Great Wolf Lodge Poconos
Scotrun, Pennsylvania By Jennifer Napierski
Great Wolf Lodge in Poconos (Flickr: Affiliate)
Why Go: Great Wolf Lodge has always strived to be more than just a place to splash and sleep. The largest chain of indoor waterpark resorts—with 11 locations around the US and Canada and another coming to North Carolina—has been a pioneer in the waterpark niche, always staying ahead of the pack by adding new and improved wet and dry diversions for the whole family. Along with enormous indoor waterpark playgrounds, Great Wolf Lodges deliver kids’ clubs, spas (some geared to preteen girls), lobby movies, and MagiQuest, an interactive scavenger hunt game that makes Harry Potter wannabes feel like they’ve stepped into a wizarding wonderland. And this year, Great Wolf Lodge debuted Gr8_Space, a new club for tweens and teens offering web access and video games.
Open since 2005, the Poconos lodge is one of the newer locations in the Great Wolf Lodge empire and its 78,000-square-foot waterpark is among the chain’s largest. Like its sister properties, this resort lays on the rustic lodge theme with an abundance of exposed pine, elk antler chandeliers, hand-crafted furniture, and handsome stone fireplaces. The atmosphere is kid-centric and relaxed.
When our correspondent Jennifer Napierski took her family to Great Wolf Lodge Poconos, it was soon obvious that her three boys (10-year-old Reece and 8-year-old twins, Devon and Ryan) were a great age at which to enjoy this place. Not only could Napierski let her kids enjoy a fair amount of independence inside the waterpark, but they easily passed the 42-inch minimum height requirement on the most popular slides and rides, which meant her family could get its money’s worth.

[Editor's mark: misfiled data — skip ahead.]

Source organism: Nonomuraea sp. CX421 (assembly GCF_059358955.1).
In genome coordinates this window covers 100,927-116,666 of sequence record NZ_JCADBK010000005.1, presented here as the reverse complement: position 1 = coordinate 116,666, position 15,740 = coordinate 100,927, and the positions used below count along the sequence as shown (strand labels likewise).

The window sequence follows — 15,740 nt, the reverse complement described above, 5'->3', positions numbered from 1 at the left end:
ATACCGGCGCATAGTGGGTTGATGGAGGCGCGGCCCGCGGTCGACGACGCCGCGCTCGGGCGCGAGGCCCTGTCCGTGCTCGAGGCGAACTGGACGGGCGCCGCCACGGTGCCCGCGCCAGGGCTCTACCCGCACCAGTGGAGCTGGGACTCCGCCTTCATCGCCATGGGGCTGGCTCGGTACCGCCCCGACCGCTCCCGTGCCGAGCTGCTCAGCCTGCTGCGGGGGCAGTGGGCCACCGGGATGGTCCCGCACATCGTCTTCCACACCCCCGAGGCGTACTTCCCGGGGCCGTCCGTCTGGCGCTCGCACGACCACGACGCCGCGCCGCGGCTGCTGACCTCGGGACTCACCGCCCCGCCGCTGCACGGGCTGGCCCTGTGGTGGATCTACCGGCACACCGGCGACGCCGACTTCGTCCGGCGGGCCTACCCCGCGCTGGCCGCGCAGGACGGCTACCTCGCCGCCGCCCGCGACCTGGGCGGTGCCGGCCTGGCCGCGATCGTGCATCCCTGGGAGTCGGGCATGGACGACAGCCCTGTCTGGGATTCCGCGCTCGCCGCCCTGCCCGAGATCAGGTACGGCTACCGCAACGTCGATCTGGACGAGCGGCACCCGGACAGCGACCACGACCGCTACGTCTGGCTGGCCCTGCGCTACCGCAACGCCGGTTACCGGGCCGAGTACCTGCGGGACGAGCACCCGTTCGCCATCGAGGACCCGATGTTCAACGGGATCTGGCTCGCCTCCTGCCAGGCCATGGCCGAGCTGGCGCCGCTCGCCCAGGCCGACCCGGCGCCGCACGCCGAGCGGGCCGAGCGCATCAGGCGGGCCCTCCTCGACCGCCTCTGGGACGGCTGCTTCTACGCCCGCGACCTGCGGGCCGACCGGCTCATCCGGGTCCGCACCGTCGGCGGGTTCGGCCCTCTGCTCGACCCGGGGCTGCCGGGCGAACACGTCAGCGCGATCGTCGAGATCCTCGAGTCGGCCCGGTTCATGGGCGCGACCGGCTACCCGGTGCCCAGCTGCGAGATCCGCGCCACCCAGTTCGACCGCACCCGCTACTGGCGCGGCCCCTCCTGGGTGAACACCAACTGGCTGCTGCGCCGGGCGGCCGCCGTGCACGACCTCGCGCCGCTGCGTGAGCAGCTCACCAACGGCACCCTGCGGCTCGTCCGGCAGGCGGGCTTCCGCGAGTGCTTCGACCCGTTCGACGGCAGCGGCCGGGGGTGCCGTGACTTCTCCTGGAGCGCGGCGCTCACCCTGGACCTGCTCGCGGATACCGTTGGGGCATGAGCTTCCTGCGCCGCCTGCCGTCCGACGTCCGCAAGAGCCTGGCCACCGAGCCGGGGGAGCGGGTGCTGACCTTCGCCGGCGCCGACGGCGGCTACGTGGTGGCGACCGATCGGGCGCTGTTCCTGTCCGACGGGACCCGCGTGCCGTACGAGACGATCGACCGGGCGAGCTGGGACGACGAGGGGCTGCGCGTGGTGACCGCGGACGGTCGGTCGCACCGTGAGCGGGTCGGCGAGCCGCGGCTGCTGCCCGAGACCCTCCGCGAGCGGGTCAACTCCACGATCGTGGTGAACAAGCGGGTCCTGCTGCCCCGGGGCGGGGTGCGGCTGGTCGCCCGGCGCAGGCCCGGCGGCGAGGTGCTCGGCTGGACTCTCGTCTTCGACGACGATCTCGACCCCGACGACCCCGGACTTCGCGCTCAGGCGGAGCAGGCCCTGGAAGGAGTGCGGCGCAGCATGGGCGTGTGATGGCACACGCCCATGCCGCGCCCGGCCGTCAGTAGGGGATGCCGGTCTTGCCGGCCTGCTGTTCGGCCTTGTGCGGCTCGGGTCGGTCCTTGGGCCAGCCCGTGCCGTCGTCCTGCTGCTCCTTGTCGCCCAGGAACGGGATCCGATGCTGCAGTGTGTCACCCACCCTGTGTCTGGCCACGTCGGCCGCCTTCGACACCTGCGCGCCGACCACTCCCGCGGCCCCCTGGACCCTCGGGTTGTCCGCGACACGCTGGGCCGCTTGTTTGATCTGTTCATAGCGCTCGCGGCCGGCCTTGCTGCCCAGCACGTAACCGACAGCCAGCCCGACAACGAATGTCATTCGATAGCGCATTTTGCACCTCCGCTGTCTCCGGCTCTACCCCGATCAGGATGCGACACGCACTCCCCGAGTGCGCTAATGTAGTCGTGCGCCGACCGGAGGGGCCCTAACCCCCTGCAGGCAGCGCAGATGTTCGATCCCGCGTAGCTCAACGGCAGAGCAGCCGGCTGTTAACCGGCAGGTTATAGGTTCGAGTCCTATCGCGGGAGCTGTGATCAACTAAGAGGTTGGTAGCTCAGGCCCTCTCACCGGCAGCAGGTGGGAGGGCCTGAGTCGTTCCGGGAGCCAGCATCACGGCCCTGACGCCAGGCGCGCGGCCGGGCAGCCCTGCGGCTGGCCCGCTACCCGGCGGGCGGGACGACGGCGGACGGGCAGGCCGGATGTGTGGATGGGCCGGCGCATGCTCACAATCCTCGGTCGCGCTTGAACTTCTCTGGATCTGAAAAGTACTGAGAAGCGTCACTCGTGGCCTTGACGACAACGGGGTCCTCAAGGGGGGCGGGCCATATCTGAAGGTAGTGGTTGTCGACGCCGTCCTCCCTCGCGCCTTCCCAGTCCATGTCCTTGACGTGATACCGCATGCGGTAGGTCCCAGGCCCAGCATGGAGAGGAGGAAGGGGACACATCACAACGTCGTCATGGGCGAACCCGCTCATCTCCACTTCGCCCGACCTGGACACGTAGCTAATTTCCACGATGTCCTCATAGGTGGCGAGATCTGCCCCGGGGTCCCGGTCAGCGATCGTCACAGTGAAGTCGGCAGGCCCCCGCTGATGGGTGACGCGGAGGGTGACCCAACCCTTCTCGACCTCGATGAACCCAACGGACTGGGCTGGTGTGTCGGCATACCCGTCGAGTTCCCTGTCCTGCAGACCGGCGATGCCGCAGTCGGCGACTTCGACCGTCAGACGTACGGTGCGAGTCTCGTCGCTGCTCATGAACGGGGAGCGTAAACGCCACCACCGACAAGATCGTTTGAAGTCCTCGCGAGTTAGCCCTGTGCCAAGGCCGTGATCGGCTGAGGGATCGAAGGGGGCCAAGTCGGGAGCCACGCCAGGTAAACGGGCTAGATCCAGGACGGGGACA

As a brand, Great Wolf Lodge understands how little conveniences can make a huge difference to families. Every suite at Great Wolf Lodge features a coffeemaker, microwave, and mini fridge. Guests are welcome to bring in food and drinks purchased outside the hotel, as long as they consume it inside their suites. This can help a family cut down on its dining bill, and it allows small kids to refuel during non-meal times if they like to graze rather than eat three squares. There are in-room irons and ironing boards, in-park lockers and quick dryers for swimsuits, and a selection of board games that can be checked out at the front desk.
None of this comes cheap, however. The Napierskis expected, and indeed encountered, resort-level costs for food and extras, from colorful slushies in the waterpark to wallet-fatigue surcharges for some activities, such as the incredibly fun MagiQuest. But while the crowds and noise (and financial dunking, as it were) could be intense at times, the Napierskis overall felt they got what they came for—a good, active time for everyone. They found the service friendly, and thought the experience was even nicer than at the Great Wolf Lodge they visited three years ago in Niagara Falls. (“This hotel is more upscale than I’d envisioned, and it really does meet all your needs for a fun weekend away. There was so much for the kids to do, plenty of food to eat, and a beautiful room to relax in at the end of the day.”)
Getting Oriented: Great Wolf Lodge Poconos is located in Scotrun, in the heart of Pennsylvania’s Poconos resort zone, a mountainous area that has been drawing families and honeymooners for about a century. It makes an easy road trip for families from New York City (90 minutes) or Philadelphia (two hours). On the drive into Scotrun, the Napierskis’ GPS took them on a tree-lined rural route, without many stores or restaurants. If you follow the Great Wolf Lodge site’s directions, however, you’ll find a more suburbanized strip of big-box stores, chain restaurants, and some supermarkets—not as scenic, perhaps, but handy for stocking up with breakfast foods and snacks.
From the outside, the place looks like a jumbo log cabin. The entire resort—hotel, waterpark, restaurants, and amenities—is housed in a giant square lodge, with two large wings of guestrooms running off to the sides. The huge Northwoods-style lobby has an inviting stone fireplace, overstuffed leather furniture, and a Great Clock Tower, which both tells the time and goes musical for a live show during evenings. The waterpark is located one flight down, accessible by stairs and elevator.
Waterslides at the lodge (Flickr: Kurt Magoon)